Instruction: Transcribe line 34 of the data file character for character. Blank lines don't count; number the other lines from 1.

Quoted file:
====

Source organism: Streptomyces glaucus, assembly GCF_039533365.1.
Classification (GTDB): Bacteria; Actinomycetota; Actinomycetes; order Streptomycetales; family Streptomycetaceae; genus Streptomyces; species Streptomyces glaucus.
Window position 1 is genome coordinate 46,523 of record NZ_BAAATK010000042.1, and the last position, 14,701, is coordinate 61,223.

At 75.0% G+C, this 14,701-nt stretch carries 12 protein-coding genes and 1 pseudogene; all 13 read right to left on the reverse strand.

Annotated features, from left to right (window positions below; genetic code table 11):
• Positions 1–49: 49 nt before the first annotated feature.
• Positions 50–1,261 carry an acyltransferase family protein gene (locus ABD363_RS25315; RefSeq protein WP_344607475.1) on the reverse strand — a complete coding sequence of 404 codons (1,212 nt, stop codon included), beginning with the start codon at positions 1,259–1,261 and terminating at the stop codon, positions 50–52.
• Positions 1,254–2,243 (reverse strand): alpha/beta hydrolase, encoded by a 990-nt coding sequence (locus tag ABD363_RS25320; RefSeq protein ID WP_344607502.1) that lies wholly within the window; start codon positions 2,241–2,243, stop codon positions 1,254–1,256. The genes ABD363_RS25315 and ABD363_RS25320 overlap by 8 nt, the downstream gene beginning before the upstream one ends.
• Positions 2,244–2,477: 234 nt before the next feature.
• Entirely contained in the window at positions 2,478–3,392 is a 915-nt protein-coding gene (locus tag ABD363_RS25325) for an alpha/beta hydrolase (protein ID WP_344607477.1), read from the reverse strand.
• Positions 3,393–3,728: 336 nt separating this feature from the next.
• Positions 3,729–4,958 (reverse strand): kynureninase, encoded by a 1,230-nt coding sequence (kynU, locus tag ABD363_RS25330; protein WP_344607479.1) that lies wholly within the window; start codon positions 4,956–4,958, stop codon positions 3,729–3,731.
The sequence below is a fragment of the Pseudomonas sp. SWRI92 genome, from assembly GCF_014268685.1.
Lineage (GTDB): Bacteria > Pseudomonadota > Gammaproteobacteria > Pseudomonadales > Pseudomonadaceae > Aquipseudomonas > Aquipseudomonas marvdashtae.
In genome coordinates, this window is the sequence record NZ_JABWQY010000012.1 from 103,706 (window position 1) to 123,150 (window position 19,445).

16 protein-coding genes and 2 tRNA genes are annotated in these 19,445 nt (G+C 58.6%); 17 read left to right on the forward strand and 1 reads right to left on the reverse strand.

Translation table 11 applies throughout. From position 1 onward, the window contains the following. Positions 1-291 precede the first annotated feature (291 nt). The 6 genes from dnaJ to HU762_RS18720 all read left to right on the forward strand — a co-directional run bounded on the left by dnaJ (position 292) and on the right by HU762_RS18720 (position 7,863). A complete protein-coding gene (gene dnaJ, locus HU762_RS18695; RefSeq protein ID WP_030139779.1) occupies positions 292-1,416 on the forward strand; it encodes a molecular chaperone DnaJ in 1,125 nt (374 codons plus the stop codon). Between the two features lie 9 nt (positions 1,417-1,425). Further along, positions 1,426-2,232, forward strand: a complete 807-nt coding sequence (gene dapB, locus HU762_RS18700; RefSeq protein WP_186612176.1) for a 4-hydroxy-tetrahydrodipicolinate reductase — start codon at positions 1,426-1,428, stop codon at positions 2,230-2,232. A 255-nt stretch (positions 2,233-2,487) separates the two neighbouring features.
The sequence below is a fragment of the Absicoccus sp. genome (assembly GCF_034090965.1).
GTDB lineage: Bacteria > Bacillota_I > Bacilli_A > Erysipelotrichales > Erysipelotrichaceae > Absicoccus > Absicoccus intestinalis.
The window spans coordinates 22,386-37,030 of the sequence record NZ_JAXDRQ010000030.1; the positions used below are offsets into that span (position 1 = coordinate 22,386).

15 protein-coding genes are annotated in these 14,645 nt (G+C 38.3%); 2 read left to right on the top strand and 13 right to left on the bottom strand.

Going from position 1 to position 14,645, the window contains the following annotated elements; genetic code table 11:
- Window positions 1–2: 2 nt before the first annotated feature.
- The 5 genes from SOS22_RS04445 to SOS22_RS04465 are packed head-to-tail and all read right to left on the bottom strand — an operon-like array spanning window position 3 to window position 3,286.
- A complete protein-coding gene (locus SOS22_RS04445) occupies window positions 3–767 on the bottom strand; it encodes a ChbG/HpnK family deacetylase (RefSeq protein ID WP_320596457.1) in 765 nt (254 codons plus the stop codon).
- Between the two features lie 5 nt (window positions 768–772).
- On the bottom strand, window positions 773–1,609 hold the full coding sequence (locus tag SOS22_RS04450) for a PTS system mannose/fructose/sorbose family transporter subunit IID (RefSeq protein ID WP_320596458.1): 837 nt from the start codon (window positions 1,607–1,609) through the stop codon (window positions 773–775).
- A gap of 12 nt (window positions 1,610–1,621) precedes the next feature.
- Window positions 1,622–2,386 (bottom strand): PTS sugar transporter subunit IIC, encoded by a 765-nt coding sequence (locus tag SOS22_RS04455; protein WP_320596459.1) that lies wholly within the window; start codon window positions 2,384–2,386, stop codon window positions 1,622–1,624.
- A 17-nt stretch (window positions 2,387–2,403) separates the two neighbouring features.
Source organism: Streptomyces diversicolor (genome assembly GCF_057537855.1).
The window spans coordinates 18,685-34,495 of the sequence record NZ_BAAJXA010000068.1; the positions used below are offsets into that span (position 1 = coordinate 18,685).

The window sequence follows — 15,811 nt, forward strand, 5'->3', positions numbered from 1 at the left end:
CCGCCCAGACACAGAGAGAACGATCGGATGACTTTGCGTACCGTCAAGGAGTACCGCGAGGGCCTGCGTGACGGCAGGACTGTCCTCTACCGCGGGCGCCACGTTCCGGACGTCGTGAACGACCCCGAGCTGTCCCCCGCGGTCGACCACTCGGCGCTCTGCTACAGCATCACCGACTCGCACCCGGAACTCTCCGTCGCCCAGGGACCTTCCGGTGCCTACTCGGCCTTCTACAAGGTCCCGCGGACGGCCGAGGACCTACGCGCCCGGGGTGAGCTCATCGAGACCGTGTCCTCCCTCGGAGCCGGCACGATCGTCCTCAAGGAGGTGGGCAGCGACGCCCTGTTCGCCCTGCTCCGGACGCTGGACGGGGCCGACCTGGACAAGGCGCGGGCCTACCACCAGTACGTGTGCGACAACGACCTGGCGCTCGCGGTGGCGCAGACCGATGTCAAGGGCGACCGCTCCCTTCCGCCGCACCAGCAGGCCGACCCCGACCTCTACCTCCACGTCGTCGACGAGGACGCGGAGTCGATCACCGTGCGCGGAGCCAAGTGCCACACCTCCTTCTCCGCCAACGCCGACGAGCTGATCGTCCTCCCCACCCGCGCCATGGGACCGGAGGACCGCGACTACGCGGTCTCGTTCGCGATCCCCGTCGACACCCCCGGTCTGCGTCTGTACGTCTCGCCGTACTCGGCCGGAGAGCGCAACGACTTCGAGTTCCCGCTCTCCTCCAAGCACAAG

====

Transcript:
CCGCCCAGACACAGAGAGAACGATCGGATGACTTTGCGTACCGTCAAGGAGTACCGCGAGGGCCTGCGTGACGGCAGGACTGTCCTCTACCGCGGGCGCCACGTTCCGGACGTCGTGAACGACCCCGAGCTGTCCCCCGCGGTCGACCACTCGGCGCTCTGCTACAGCATCACCGACTCGCACCCGGAACTCTCCGTCGCCCAGGGACCTTCCGGTGCCTACTCGGCCTTCTACAAGGTCCCGCGGACGGCCGAGGACCTACGCGCCCGGGGTGAGCTCATCGAGACCGTGTCCTCCCTCGGAGCCGGCACGATCGTCCTCAAGGAGGTGGGCAGCGACGCCCTGTTCGCCCTGCTCCGGACGCTGGACGGGGCCGACCTGGACAAGGCGCGGGCCTACCACCAGTACGTGTGCGACAACGACCTGGCGCTCGCGGTGGCGCAGACCGATGTCAAGGGCGACCGCTCCCTTCCGCCGCACCAGCAGGCCGACCCCGACCTCTACCTCCACGTCGTCGACGAGGACGCGGAGTCGATCACCGTGCGCGGAGCCAAGTGCCACACCTCCTTCTCCGCCAACGCCGACGAGCTGATCGTCCTCCCCACCCGCGCCATGGGACCGGAGGACCGCGACTACGCGGTCTCGTTCGCGATCCCCGTCGACACCCCCGGTCTGCGTCTGTACGTCTCGCCGTACTCGGCCGGAGAGCGCAACGACTTCGAGTTCCCGCTCTCCTCCAAGCACAAG